The Carneddau are a wide expanse of high mountain and moorland to the north of Snowdonia National Park. Often climbed from Ogwen, as they are conveniently placed opposite the Glyderau, they have a multitude of approach options.
Carnedd Llywelyn and Carnedd Dafydd
These are the highest mountains in wales after Snowdon, with Carned Llywelyn only 21m lower than Snowdon at 1064m high and 1m lower than Carnedd Ugain. Most would class it as the second highest mountain in Wales, as Carnedd Ugain is a subsidiary summit of Snowdon rather than a mountain in its own right, but it all depends on your definition of mountain! We’re not going into that here. For every walk to thee summits we recommend you read our Mud and Route article; All the walks up Carnedd Llywelyn and Carnedd Dafydd.
The best walk up to the Carneddau is the High Carneddau from Ogwen, though we’d recommend adding on a dog-leg to bag Yr Elen while you’re at it. Better still would be to extend the walk over the outliers of Pen Llithrig y Wrach and Pen yr Helgi Du for an epic walk with plenty of climbing to test out those calf muscles. The choice for scramblers would have to be the Crib Lem Scramble up Carnedd Dafydd.
The Outlying Carneddau
Pen yr Oleu Wen, Yr Elen, Foel Grach, Pen Llithrig y Wrach and Pen yr Helgi Du are all found on the main ridges up to Llywelyn and Dafydd. They’re usually walked as part of a circuit involving the big two, though Pen Llithrig y Wrach and Pen yr Helgi Du together provide a reasonably tough circuit without including Carnedd Llywelyn. Yr Elen also has some interesting approaches, with the NE Ridge Scramble being our pick, if only for the walk in via the grand Cwm Caseg.
Foel Fras and it’s foothills. Further north, the Carneddau branch out into numerous blunt and grassy ridges which culminate in Garnedd Uchaf (Carnedd Gwenllian) and Foel Fras. These are still interesting hills, with the blunt Aryg ridge sporting the twin peaks of Bera Bach and Bera Mawr – which are tors of vertical splintered rock that look like a slightly weathered Castell y Gwynt. Walking to them is straightforward enough, but you’ll need some thought and scrambling to reach their true summits.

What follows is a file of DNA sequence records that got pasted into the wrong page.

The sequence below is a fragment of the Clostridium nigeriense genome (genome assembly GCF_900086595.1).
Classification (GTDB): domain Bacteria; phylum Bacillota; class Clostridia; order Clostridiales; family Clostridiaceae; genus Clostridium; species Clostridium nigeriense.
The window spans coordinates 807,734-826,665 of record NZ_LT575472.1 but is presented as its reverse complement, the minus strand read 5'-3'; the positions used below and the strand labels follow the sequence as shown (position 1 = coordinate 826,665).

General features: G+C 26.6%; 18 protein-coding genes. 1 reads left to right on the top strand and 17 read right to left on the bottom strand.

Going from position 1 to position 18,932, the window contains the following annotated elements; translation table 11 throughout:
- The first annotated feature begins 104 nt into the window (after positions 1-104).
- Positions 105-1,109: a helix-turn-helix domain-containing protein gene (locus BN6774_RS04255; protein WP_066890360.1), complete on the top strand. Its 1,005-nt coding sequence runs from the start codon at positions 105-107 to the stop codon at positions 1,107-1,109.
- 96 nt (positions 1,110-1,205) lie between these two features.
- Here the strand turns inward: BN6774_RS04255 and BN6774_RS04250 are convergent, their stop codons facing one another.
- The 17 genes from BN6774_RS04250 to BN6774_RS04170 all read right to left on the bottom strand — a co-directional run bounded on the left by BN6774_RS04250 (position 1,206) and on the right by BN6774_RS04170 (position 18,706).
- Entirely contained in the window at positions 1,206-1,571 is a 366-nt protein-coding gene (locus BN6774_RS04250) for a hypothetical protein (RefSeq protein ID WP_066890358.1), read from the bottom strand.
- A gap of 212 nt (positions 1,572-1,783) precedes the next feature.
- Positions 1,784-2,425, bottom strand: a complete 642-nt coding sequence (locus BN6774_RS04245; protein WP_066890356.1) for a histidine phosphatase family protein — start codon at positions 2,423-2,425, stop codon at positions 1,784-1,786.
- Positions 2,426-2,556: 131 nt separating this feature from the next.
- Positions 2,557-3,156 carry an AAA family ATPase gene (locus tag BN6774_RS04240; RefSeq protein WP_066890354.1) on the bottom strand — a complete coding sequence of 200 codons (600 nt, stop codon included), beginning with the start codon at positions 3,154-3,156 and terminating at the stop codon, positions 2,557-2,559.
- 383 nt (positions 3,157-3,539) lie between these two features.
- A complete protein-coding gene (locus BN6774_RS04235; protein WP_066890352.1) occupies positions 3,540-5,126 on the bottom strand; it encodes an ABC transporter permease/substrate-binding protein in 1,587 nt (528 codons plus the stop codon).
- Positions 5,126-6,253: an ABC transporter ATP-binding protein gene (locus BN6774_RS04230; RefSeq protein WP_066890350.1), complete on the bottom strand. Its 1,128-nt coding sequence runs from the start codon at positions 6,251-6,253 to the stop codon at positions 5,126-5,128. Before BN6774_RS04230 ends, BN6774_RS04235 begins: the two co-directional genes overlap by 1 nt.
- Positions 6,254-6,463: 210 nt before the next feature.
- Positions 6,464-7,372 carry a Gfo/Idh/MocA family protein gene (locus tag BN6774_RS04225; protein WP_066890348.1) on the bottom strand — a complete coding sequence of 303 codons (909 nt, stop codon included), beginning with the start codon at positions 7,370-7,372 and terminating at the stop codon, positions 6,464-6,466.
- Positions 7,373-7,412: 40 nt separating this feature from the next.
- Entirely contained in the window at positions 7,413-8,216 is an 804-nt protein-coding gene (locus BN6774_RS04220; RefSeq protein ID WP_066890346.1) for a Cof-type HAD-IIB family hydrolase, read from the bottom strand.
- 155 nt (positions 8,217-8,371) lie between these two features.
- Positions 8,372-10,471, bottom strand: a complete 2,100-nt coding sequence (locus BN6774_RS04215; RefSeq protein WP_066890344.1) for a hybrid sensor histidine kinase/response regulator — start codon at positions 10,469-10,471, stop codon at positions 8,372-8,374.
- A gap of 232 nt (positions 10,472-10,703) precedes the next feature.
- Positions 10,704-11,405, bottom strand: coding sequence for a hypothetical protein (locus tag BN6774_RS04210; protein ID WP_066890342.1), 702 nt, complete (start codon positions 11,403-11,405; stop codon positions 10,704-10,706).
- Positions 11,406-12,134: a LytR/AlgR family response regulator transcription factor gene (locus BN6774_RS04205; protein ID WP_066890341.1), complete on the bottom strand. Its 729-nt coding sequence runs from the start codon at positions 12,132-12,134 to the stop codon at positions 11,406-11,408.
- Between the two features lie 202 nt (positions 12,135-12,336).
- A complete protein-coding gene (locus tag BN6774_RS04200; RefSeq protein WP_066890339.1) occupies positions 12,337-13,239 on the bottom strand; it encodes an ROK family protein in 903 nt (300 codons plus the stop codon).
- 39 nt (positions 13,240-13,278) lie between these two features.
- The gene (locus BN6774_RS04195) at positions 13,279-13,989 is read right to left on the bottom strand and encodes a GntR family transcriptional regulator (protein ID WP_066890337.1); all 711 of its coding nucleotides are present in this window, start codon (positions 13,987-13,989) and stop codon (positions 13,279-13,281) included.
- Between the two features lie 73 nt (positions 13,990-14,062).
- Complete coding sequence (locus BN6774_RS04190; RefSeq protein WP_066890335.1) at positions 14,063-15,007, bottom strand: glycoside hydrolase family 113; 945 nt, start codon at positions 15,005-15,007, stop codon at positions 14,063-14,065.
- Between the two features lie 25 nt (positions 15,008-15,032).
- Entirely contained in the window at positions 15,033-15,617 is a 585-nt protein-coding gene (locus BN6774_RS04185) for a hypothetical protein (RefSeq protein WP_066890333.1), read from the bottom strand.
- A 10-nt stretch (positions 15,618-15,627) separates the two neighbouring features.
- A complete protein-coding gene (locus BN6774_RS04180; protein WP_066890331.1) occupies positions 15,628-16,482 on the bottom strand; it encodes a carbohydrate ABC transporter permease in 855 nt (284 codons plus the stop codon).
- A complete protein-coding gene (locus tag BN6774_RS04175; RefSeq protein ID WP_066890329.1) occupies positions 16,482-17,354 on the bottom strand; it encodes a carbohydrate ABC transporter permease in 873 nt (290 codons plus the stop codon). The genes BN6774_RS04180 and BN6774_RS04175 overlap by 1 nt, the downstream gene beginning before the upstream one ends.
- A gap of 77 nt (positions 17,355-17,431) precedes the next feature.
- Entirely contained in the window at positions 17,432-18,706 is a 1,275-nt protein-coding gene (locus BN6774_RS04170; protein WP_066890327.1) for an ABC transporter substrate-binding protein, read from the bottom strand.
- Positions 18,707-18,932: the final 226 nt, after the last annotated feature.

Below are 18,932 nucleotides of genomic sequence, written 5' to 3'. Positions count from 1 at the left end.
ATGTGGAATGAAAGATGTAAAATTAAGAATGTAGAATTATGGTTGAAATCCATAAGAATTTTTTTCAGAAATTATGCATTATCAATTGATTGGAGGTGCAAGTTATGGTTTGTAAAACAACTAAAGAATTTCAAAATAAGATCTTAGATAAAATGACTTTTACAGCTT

The ridge culminates in the rather unremarkable Moel Wnion to the north, but some minor summits of Gyrn and Moel Faban provide a satisfying descent into Bethesda. The Ridge to the north of Foel Fras is much more satisfying as it takes you over the minor summit of Drum, which is a fine viewpoint, and then onwards over the mini ridge of Yr Orsedd and Foel Ganol which can be walked as an easy hill walk from Abergwyngregyn.
This is the northernmost mountain in wales at 610m in height, and is separated from the main Carneddau by the col of Bwlch y Ddeufaen which is breached by a roman road. This provides good walking, with the summit climbable in a long walk from Aber, or a very short walk from Bwlch y Ddeufaen that makes this one of the easier mountains to climb as far as ascent goes. The path is rough and wet in places, so it’s still a challenging walk. It can also be climbed from the north, from Sychnant Pass and has a good track that circles most of the mountain, and a reasonably easy grassy walk on the pathless section, that makes a circular walk on Tal y Fan straightforward to plan. Often climbed on it’s own, as part of a rough circuit of the NE Carneddau or better still as part of a full traverse of the Carneddau from Conwy to Capel Curig (or equally good in reverse – getting the harder walking out of the way first).
The outlying summit of Creigiau Gleision has more in common with the Rhinogydd than the Carneddau, heather clad and rough. It’s separated from the main Carneddau by Llyn Cowlyd – the deepest lake in Snowdonia – and is more often climbed on its own rather than as part of any wider traverse. Our favourite ascent is from Capel Curig via Llyn Crafnant and Llyn Cowlyd – a tough 20km walk that shouldn’t be underestimated.